More casting news has come our way for Patricio Valladares' English-language remake of Hidden in the Woods. Read on for the early word on just who has signed on for active duty in this horrific affair.
The cast is now comprised of Michael Biehn, William Forsythe, Jeannine Kaspar, Electra Avelan, Mark Burnham, Jennifer Blanc, Richard Gunn, Caitlin Keats, Matthew Alan, Mark Gantt, Cheryl Hawker, Greg Ingram, Evie Louise Thompson, Grace Powell, Larry Carroll, Nick Nicholson, Jeremy JD Norton, Rebecca Torellas, Nick Bateman, Cody Hackman, and Luke Massy.
Hidden in the Woods is a powerful tale of urban violence and "closely faithful to the atmospheres of the original", in the words of actor/producer Michael Biehn. The film has been acquired to be handled internationally and launched in Cannes by Dimitri Stephanides of WTF, the Paris-based sales company who also represents Michael Biehn's and Jennifer Blanc's previous film, The Victim. Shot in Texas on an unannounced budget, Valladares' Hidden in the Woods promises to be one of the most exciting thrillers to look out for in 2014.
Synopsis Hidden in the Woods tells the story of two sisters who have been raised in isolation, subjected to the torment of their abusive, drug dealing father. When they finally decide to report him to the police, he kills the two officers and is put in jail. But things go from bad to worse when the girls must answer to their Uncle Costello, a psychotic drug kingpin, who shows up looking for his missing merchandise which is hidden in the woods.
Mark Gantt’s short film Donor focuses on a couple on the verge of a huge life event. Sammy (Alexis Boozer) is about to donate her eggs to another couple, and her commitment-phobic-until-now boyfriend John (Trevor Algatt) is not sure it’s the right thing to do. Over the course of their morning, the two go back and forth on everything from faith to fertility as they try to reconcile their feelings and fears.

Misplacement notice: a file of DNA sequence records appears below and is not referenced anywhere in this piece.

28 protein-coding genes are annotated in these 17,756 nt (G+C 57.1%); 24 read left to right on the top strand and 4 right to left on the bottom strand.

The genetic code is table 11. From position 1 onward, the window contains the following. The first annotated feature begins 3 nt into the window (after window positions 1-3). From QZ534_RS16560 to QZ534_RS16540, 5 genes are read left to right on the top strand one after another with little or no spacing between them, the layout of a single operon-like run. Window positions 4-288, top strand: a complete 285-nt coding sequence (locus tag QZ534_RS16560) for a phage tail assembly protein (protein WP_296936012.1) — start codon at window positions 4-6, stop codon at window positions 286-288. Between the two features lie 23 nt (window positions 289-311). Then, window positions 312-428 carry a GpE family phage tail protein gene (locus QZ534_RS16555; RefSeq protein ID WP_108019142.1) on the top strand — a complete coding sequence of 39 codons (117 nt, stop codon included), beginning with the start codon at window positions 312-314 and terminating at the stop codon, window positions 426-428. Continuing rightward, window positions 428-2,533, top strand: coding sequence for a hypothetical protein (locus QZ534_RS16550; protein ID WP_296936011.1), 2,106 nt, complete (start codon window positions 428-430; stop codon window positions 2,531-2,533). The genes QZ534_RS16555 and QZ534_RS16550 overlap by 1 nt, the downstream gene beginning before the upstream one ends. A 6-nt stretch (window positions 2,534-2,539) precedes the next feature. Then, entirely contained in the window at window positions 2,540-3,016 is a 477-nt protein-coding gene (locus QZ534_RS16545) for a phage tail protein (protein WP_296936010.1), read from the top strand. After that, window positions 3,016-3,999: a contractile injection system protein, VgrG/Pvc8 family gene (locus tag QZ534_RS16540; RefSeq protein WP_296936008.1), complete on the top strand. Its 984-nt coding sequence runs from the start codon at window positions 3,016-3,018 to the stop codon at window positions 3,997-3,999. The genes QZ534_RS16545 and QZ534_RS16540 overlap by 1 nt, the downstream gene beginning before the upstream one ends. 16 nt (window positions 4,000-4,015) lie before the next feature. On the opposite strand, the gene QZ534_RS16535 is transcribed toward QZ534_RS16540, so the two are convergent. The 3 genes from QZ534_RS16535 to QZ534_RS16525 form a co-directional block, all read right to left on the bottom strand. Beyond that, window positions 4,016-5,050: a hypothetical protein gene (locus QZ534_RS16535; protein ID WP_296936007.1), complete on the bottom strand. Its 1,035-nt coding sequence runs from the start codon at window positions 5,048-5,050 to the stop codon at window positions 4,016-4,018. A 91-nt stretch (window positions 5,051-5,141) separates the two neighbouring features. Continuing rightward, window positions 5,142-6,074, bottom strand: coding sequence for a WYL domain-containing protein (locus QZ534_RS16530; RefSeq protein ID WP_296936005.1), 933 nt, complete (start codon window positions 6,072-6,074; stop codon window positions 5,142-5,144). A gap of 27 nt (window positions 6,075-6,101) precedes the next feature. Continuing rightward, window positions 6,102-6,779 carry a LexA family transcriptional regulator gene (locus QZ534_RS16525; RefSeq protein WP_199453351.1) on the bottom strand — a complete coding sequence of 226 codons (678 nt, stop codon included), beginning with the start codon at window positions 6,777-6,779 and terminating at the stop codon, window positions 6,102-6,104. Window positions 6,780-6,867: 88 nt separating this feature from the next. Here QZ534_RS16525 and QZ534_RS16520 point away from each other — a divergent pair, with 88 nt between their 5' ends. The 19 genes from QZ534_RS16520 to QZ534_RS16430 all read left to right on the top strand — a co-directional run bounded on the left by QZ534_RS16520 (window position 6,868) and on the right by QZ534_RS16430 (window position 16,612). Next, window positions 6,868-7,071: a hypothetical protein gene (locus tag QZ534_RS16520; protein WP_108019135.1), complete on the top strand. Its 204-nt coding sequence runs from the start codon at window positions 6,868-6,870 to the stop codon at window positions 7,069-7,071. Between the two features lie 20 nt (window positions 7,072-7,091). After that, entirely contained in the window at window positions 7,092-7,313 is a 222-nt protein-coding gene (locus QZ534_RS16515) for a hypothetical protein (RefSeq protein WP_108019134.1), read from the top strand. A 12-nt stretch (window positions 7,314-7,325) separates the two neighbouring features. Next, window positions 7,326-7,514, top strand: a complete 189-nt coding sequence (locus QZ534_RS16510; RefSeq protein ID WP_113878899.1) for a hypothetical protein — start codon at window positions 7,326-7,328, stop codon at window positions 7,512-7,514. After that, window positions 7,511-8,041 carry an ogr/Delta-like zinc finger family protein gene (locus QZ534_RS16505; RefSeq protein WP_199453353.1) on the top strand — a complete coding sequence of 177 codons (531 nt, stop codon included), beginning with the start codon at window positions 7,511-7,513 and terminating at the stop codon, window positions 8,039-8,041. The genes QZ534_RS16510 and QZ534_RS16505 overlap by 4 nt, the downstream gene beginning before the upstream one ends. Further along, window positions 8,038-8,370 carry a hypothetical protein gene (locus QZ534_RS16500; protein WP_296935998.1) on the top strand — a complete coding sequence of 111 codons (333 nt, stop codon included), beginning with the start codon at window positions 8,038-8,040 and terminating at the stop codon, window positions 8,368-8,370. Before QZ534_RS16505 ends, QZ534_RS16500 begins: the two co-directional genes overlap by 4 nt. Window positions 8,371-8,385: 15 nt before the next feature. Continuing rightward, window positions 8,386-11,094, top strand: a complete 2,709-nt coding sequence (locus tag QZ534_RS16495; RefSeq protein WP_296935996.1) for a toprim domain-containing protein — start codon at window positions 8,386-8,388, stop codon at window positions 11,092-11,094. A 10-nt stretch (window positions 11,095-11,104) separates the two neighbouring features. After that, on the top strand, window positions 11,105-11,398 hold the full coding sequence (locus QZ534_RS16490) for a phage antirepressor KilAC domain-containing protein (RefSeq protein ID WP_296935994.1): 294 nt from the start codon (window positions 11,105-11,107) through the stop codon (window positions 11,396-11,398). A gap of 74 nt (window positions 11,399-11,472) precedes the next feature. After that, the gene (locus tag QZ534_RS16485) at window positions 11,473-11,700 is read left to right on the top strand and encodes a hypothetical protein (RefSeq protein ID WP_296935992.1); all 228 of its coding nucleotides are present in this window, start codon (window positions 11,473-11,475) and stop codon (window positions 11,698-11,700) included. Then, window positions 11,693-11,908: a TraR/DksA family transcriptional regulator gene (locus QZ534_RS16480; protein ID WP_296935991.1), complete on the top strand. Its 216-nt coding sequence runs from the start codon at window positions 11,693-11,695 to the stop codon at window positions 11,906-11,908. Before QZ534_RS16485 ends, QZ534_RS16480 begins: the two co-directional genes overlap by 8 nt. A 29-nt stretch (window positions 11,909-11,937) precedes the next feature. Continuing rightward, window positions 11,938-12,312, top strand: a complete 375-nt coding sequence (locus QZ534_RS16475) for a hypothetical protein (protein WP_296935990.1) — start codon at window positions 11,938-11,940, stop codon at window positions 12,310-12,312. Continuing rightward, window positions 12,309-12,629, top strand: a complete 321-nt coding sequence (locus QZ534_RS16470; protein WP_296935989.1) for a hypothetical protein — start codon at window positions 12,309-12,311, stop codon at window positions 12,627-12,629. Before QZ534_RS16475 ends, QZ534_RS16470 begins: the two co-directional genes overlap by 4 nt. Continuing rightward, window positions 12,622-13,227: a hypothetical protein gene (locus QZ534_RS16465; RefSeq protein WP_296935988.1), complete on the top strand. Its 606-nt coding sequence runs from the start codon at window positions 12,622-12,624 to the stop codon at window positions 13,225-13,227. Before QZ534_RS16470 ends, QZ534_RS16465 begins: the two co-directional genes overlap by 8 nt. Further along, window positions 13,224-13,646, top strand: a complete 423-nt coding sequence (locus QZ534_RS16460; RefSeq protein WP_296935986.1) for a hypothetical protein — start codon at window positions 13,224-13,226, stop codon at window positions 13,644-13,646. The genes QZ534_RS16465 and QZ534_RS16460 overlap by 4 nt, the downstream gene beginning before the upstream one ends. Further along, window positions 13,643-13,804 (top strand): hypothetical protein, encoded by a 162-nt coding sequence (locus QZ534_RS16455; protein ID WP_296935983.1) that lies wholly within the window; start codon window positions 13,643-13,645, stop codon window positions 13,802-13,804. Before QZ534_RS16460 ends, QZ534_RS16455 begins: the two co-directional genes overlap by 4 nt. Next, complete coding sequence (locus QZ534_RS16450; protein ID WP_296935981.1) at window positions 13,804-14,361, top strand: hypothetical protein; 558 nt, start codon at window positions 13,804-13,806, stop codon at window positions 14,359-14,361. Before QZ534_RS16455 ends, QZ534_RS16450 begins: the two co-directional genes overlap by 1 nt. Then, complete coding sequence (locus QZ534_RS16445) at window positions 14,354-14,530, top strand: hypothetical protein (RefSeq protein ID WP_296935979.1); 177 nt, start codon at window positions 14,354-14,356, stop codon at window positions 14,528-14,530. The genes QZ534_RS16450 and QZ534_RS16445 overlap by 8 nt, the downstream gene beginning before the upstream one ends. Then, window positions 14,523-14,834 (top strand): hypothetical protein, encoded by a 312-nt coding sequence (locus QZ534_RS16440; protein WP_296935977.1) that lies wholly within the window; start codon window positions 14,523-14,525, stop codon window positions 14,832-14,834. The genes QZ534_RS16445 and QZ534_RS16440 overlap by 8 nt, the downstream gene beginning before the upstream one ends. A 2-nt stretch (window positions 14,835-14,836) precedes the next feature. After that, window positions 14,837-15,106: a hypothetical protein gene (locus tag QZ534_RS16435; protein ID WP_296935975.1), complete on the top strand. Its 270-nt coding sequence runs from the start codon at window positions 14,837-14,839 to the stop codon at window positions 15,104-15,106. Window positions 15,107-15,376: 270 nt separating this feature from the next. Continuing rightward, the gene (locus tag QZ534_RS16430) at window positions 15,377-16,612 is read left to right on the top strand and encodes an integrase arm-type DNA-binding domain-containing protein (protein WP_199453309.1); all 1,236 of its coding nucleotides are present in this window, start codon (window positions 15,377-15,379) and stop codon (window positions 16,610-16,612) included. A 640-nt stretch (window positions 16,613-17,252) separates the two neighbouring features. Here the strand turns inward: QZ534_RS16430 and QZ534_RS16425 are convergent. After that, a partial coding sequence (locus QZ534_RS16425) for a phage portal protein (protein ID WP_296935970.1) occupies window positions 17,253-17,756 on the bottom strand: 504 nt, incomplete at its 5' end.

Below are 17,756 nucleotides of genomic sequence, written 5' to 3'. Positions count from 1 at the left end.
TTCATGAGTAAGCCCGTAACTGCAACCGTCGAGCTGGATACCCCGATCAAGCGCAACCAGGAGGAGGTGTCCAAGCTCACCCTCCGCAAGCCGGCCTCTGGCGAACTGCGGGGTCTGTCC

A film like this is a straight-up acting showpiece, as it captures a moment in a day and lets the camera soak in the performances on display. Alexis Boozer and Trevor Algatt do an incredible job with the short time they’re given to make an impression in this film. The dialogue, which could be considered a little too stilted or on-the-nose on the page, comes across as natural when delivered by the duo; the film’s emotional gear-shifts never feel forced or false.
In the end, Donor is powered by performance above all, and the actors involved don’t disappoint in the slightest. If this were but part of a larger story, I would’ve kept watching. As it is, though, it’s an emotionally strong short film.
There are decisions in life that will affect both you and others for the rest of their lives. One of those is the focus of a new short from director Mark Gantt called Donor. Here’s the story: